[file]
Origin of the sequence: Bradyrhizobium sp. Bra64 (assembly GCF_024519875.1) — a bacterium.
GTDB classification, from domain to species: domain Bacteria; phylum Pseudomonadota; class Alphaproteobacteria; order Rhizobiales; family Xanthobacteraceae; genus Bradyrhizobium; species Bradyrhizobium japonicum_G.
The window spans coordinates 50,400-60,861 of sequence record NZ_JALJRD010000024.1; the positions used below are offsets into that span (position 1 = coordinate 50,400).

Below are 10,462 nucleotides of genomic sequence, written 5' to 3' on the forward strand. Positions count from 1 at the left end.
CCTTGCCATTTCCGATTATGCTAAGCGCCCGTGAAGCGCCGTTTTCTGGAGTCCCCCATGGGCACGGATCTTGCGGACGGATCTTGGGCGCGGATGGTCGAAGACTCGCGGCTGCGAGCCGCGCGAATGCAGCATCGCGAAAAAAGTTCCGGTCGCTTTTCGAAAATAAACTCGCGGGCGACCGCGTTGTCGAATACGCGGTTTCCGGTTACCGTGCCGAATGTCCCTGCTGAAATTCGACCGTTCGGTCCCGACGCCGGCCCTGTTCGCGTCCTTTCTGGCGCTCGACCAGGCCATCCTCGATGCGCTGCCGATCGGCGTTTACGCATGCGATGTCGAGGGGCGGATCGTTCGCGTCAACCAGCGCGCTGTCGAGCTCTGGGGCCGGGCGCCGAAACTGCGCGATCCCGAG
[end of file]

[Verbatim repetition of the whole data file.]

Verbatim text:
Origin of the sequence: Bradyrhizobium sp. Bra64 (assembly GCF_024519875.1) — a bacterium.
GTDB classification, from domain to species: domain Bacteria; phylum Pseudomonadota; class Alphaproteobacteria; order Rhizobiales; family Xanthobacteraceae; genus Bradyrhizobium; species Bradyrhizobium japonicum_G.
The window spans coordinates 50,400-60,861 of sequence record NZ_JALJRD010000024.1; the positions used below are offsets into that span (position 1 = coordinate 50,400).

Below are 10,462 nucleotides of genomic sequence, written 5' to 3' on the forward strand. Positions count from 1 at the left end.
CCTTGCCATTTCCGATTATGCTAAGCGCCCGTGAAGCGCCGTTTTCTGGAGTCCCCCATGGGCACGGATCTTGCGGACGGATCTTGGGCGCGGATGGTCGAAGACTCGCGGCTGCGAGCCGCGCGAATGCAGCATCGCGAAAAAAGTTCCGGTCGCTTTTCGAAAATAAACTCGCGGGCGACCGCGTTGTCGAATACGCGGTTTCCGGTTACCGTGCCGAATGTCCCTGCTGAAATTCGACCGTTCGGTCCCGACGCCGGCCCTGTTCGCGTCCTTTCTGGCGCTCGACCAGGCCATCCTCGATGCGCTGCCGATCGGCGTTTACGCATGCGATGTCGAGGGGCGGATCGTTCGCGTCAACCAGCGCGCTGTCGAGCTCTGGGGCCGGGCGCCGAAACTGCGCGATCCCGAG